Wednesday, May 29, 2013

In the Shadow of Ichiro’s Cards: Bar Lagg Time 7th Anniversary Bottling

Post by Stefan Van Eycken, Tokyo
We’re continuing our mini series about obscure Hanyu releases related to the famous Card Series with this bottling for another Tokyo bar.

Very few people will be familiar with this particular release since it was a limited edition of – brace yourself – 24 numbered bottles. The occasion was the celebration of the 7th anniversary of Bar Lagg Time in October 2006. All nice and well, you may think, but what makes this interesting is the fact that it’s from the same cask – mizunara hogshead #9500 – as the “Two of Clubs”, which was released the following year (and in that year the abv dropped a percentage, from 58% to 57%abv).

We’re quite fond of this label, understated but playful, and a little surprised that nobody ever followed up on this brilliant “whisky for the whole family” idea: while mum and/or dad ponder the merit of the liquid inside, the kids can have some fun with the actual bottle. What’s not to like?

Read more about Hanyu Distillery here.

Monday, May 27, 2013

In the Shadow of Ichiro’s Card Series: the Secret Playing Cards

Post by Stefan Van Eycken, Tokyo

Today, we’re starting a mini series about Hanyu releases that very few people will know about, but that are linked – in some way – to Ichiro’s iconic Card Series. At the same time, it’s part of our “Whisky Labels from Japan” series (1, 2).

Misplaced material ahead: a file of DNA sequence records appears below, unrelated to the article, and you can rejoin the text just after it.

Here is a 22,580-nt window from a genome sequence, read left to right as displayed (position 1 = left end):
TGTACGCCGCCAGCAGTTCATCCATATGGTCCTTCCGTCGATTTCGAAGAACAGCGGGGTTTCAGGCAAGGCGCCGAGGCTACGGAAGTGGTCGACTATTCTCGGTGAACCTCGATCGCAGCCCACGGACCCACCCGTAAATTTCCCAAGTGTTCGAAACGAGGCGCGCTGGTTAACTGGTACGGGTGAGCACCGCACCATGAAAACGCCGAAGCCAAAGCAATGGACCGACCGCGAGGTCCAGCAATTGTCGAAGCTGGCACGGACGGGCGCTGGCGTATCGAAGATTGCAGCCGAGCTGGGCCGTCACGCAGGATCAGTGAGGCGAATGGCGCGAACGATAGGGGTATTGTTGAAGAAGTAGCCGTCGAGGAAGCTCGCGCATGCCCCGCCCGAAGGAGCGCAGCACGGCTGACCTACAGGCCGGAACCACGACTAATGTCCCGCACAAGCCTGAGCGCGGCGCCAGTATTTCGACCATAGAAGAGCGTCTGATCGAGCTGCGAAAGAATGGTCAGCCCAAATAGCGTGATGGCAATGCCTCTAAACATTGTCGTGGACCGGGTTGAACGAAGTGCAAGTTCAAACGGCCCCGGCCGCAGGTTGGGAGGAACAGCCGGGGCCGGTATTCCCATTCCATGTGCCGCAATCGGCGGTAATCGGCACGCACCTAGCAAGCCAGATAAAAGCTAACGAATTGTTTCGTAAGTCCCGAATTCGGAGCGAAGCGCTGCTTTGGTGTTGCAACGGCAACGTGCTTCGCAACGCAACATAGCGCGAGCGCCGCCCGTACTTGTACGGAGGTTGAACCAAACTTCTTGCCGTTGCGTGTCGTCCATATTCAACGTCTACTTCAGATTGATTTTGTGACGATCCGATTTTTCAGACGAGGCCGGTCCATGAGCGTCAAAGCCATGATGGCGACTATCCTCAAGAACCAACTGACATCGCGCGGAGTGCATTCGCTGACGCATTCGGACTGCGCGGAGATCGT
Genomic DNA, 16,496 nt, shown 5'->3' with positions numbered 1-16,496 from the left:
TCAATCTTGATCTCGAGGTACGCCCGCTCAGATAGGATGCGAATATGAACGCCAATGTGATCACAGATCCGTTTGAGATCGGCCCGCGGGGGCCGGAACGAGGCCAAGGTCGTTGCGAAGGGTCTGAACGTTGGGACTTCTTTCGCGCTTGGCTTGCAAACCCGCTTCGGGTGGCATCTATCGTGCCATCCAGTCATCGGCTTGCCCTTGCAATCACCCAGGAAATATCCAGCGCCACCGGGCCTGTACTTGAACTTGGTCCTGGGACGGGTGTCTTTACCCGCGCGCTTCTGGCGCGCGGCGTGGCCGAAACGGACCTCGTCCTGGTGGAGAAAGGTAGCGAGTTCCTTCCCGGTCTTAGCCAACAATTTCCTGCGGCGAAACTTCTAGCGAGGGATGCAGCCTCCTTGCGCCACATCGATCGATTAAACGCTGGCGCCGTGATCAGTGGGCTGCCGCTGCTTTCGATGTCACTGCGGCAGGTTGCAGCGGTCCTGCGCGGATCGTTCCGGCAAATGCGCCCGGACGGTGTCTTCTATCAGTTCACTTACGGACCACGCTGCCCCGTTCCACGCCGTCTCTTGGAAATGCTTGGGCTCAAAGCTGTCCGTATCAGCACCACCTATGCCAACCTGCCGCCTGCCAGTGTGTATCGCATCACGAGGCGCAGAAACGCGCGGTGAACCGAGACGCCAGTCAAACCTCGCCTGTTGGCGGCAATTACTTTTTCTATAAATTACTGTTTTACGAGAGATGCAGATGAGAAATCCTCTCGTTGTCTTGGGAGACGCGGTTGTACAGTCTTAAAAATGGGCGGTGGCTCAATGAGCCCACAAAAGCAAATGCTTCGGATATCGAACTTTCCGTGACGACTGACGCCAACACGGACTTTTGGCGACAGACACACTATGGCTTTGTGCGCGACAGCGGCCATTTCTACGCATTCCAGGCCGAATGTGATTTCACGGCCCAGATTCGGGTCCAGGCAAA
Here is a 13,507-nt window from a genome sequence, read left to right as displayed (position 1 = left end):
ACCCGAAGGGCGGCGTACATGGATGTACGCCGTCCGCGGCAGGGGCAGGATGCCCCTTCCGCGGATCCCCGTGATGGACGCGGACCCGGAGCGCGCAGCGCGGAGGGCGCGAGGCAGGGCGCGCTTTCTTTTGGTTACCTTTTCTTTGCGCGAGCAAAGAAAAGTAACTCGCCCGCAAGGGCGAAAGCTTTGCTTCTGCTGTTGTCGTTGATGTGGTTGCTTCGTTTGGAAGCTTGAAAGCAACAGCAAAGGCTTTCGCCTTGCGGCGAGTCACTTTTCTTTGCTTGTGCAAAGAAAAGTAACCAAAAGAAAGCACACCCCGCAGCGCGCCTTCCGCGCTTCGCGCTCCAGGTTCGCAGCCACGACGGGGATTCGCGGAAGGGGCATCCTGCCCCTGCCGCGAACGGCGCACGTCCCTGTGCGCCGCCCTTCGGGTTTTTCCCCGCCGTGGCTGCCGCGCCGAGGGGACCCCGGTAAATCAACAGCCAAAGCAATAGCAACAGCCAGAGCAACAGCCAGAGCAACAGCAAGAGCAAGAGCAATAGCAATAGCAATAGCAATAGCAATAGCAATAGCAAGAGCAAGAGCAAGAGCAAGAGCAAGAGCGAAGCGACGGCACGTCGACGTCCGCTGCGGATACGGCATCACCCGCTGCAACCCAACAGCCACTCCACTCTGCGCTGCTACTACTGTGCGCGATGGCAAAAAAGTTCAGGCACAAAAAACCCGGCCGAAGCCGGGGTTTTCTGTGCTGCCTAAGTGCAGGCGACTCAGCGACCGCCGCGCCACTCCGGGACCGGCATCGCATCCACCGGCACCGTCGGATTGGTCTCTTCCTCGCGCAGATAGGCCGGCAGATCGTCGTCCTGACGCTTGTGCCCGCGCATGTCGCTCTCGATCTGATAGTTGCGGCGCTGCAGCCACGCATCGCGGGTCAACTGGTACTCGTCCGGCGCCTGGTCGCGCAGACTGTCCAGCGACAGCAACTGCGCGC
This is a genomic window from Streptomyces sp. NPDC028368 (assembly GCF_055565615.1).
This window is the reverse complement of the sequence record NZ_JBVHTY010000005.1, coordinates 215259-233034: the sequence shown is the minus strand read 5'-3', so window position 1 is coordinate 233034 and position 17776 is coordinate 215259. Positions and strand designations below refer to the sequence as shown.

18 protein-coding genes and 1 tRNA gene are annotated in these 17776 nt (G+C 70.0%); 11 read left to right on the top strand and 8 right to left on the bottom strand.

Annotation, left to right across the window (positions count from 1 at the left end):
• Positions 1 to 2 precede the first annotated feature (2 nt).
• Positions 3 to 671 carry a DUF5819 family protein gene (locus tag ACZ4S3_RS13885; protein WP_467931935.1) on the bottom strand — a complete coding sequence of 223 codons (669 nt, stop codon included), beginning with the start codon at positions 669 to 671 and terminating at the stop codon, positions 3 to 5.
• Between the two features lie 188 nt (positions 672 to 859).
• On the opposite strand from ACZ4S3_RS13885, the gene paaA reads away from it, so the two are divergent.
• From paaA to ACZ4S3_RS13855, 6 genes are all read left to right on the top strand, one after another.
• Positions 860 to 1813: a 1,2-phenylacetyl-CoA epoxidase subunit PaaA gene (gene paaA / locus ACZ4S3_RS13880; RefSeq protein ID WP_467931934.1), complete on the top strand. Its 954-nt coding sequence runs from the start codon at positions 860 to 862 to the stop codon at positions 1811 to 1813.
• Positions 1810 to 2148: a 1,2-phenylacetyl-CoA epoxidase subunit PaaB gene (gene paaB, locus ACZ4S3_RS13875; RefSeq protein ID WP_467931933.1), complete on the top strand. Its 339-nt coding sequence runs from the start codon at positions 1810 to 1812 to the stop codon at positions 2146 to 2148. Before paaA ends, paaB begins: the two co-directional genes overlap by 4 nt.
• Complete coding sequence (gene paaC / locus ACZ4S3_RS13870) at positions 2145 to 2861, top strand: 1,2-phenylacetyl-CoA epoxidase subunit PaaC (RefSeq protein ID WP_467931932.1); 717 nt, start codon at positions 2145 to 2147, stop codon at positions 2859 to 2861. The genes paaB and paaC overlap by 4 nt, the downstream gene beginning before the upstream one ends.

After Akuto-san had rescued the few hundred remaining Hanyu casks from being poured down the drain (2004-2005), he knew he couldn't just sit on them and wait for interest to grow. He knew he had to go out and bring the liquid to the people, and in order to do that, he needed the help of professionals in this field: bartenders. He started visiting bars in every nook and cranny and tried to interest bars in selling his (family’s) whisky. To make this appealing to them, he offered small, private bottling schemes: the numbers were low enough to make it a financially viable project for those bars, but significant enough to keep the money coming in and build a brand (Ichiro’s Malt) and a reputation, in the process.